Your smile is often the first thing people notice about you, whether as a first impression or afterward. While none of us can change our genetic makeup, which affects such factors as tooth size, shape, sheen and color, your daily habits can make a big difference in the quality of your smile. In addition, there are some cosmetic treatments that can help with smile care.
Why Teeth Become Stained
Toddlers and young children really do have pearly white teeth, but as we age, our teeth often become yellowed or stained. Yellowing occurs because the enamel of the tooth wears over time, allowing the underlayer – a yellowish material called dentin – to show through.
What you eat can also affect the color of your teeth, as some foods and beverages will stain the enamel. Medical treatments like chemotherapy and radiation therapy can cause enamel stains, and some medications – most notably an antibiotic called tetracycline – will also stain teeth. An injury may also result in a dark spot on the enamel.
Brightening up those pearly whites can be done at home or at the dentist's office. At-home treatments use hydrogen peroxide, while your dentist usually uses a stronger version called carbamide. Both can whiten the teeth, reduce yellowing and remove some stains. At-home treatments aren't quite as strong, and may not get rid of deep or dark stains.
You can buy a product over the counter or get one from your dentist. The dental version of the at-home kit is a bit stronger than the over-the-counter version, and both are less expensive than a professional whitening treatment. Regular use of a whitening toothpaste in addition to these more complex treatments can help maintain your brighter smile.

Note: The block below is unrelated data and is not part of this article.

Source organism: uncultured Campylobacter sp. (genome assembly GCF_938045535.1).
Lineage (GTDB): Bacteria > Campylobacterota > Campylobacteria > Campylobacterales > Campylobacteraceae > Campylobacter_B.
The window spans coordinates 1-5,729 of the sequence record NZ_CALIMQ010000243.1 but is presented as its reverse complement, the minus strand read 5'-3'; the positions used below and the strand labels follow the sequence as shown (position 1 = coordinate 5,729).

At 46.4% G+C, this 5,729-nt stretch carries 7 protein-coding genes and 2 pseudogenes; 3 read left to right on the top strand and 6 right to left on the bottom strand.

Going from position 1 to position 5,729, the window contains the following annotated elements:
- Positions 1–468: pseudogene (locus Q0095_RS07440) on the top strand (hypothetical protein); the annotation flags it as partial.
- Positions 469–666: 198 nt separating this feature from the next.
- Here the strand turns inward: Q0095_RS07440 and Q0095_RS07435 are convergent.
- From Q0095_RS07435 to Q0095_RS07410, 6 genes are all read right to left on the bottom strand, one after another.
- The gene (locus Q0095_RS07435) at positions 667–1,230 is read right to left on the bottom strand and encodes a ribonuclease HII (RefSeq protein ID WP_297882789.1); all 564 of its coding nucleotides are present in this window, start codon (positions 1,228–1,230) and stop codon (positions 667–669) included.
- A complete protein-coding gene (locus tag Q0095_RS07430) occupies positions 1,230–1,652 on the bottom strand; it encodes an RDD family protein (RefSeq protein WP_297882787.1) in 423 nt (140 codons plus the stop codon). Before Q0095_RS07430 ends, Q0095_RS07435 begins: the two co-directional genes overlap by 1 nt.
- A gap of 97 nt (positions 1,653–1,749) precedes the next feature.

What you eat and drink can make a difference as far as your smile is concerned – both from the perspective of your overall dental health and the whiteness of your teeth. Beverages like coffee,red wine and tea are known to stain teeth. Tomatoes are acidic, bright red and tend to cling to the teeth – all of which make them likely to stain. Curry, a favorite spice of East Indian cooks, can also discolor teeth. The dark color of balsamic vinegar is another source of dark teeth. Blueberries, cranberries, raspberries and blackberries are great for your health, but the same anthocyanins that make them healthy also tend to discolor your teeth. You can help mitigate the effects of these food stains by eating foods that help coat and protect the teeth – like dark green veggies or salads – or other stain-preventing foods like apples, carrots, cauliflower and celery.
Sometimes a bright smile is as much a matter (or even more) of what you don't do. For example, tobacco is notable for staining teeth. That's tobacco in any form, whether you smoke it or chew it. Then there's the little matter of your oral health (like preventing cancer). To keep your smile white, bright and healthy, stay away from tobacco. Another source of stained teeth is from substances called chromogens.
Coffee, tea and red wine all contain these compounds, which can make your teeth noticeably darker. Sports drinks and soft drinks can also cause stains, and they are high in acids, which wear away enamel and allow stains to get into the deeper tooth layers. If you choose to drink these beverages, brush your teeth immediately, or at least rinse with water after you finish sipping.
There are few things as important to the health of your teeth as regular preventive care. However, these smile care practices also affect the quality and brightness of your smile. Daily flossing and twice daily brushing keep food particles and plaque from causing cavities. The gentle friction from brushing also helps keep your teeth clean and shiny. Twice-yearly professional cleaning includes polishing and tartar removal, which also improve the quality of your smile.
Sometimes you have to take additional steps for smile care. If that's the case, consider veneers. These ultra-thin resin composite or porcelain shells are bonded directly to the front of the tooth and can cover even the worst of stains. They can also be used to correct the shape of a tooth that is uneven or to fill a noticeable gap between your front teeth. Veneers take several dental visits, as they must be custom-made and attached for best effect, but they can make a dramatic difference.
Smile care take a little effort. However, most of the suggestions here will also help improve your oral health, which is one of the most important aspects of routine and cosmetic dentistry. Make some changes in your daily habits, and the next time someone says “Say cheese,” you'll be able to give them a terrific white smile.